Your body size will also determine how long alcohol stays in your system or how quickly it is eliminated. Ideally, you should wait for at least 24 hours (a day) after taking alcohol before you take ibuprofen. If you have taken a large quantity of alcohol, allow more time at least 48 hours (two days or more) before you start taking ibuprofen.

What are the possible side effects of Ibuprofen?

The more common side effects of ibuprofen are:

•          constipation

•          diarrhea.

•          gas

•          heartburn

•          nausea

•          stomach pain

•          vomiting

Not everyone has these side effects. When they do occur, the effects are usually mild. Many people can prevent these side effects by taking ibuprofen with milk or food.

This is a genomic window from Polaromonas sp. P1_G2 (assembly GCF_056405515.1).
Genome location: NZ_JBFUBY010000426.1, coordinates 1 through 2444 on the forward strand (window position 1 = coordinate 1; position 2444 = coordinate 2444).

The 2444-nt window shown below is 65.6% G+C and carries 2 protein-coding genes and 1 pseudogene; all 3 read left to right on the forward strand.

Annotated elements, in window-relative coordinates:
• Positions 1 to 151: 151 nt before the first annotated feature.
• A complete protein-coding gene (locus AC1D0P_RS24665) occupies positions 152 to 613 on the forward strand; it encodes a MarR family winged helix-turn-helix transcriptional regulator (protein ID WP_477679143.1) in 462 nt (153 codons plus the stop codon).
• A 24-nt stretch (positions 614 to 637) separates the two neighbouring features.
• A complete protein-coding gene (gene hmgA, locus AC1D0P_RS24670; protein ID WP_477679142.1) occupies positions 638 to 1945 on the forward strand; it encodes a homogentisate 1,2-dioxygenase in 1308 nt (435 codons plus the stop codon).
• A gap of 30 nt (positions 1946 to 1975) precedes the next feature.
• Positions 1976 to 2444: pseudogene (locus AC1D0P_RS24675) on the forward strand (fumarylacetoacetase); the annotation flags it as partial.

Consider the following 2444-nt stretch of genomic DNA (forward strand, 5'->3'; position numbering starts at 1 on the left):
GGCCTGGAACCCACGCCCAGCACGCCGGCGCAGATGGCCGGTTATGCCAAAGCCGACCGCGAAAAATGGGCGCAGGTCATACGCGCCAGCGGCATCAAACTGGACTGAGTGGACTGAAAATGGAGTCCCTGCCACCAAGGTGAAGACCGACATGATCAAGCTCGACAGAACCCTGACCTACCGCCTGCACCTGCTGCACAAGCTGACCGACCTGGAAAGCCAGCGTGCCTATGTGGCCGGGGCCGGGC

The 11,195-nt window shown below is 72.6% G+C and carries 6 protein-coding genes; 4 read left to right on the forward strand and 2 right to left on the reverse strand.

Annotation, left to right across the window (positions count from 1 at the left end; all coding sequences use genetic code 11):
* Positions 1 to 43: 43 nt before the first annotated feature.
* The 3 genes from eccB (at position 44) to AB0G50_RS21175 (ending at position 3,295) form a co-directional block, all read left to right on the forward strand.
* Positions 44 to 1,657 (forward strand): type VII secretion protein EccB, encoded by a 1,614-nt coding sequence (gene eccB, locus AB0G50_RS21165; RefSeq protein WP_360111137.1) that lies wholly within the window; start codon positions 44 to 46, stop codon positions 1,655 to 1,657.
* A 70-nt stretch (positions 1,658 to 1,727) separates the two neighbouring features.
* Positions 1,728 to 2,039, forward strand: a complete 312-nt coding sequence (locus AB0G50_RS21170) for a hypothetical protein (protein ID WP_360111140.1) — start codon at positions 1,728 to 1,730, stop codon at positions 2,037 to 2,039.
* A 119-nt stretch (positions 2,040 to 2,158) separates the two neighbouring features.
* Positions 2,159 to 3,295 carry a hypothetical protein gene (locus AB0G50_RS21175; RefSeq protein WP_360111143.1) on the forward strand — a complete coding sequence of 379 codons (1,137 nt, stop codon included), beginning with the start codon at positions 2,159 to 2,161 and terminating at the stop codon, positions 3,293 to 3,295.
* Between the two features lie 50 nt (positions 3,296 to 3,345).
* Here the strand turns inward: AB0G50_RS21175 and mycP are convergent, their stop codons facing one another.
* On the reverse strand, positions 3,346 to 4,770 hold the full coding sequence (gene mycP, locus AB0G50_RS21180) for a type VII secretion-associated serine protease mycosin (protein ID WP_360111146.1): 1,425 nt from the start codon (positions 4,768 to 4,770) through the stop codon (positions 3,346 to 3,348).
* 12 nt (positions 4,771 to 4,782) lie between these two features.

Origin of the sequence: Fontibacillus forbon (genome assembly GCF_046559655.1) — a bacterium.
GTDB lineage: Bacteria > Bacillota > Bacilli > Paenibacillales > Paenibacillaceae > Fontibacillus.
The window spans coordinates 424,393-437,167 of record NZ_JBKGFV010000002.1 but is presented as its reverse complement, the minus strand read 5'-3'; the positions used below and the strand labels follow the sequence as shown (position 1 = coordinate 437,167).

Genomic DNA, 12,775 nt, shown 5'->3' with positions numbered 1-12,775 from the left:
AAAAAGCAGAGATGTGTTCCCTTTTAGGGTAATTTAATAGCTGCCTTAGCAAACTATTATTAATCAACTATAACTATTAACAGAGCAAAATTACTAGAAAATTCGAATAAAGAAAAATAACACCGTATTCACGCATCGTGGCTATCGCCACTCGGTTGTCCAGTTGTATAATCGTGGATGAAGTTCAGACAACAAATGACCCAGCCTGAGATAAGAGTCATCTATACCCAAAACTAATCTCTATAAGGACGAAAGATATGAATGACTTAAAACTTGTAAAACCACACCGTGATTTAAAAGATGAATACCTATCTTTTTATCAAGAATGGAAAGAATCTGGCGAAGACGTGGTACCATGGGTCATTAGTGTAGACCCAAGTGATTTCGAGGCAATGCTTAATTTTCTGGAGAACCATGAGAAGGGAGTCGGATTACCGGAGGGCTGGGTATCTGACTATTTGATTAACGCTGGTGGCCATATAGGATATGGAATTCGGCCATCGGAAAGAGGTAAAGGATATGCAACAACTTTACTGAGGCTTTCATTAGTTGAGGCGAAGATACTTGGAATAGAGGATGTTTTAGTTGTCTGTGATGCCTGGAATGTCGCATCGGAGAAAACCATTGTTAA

Serious side effects of ibuprofen

Serious side effects can also occur. Most of these risks are uncommon and can usually be avoided by taking ibuprofen as recommended.

However, taking too much ibuprofen or taking it for too long can make these serious side effects more likely.

Heart attack and stroke

For most people, the risks of heart attack and stroke are rare. However, your risks increase if you use too much ibuprofen or use it for too long. Your risk is also higher if you:

•          have other risk factors for heart attack or stroke

•          have a clotting disorder

•          take other medications that affect how your blood clots

If you have any risk factors or take other drugs, talk to your doctor before using ibuprofen.

Decreased kidney function and increased blood pressure

Prostaglandins help keep the pressure in your kidneys at the right level to filter the fluids in your body and maintain your blood pressure.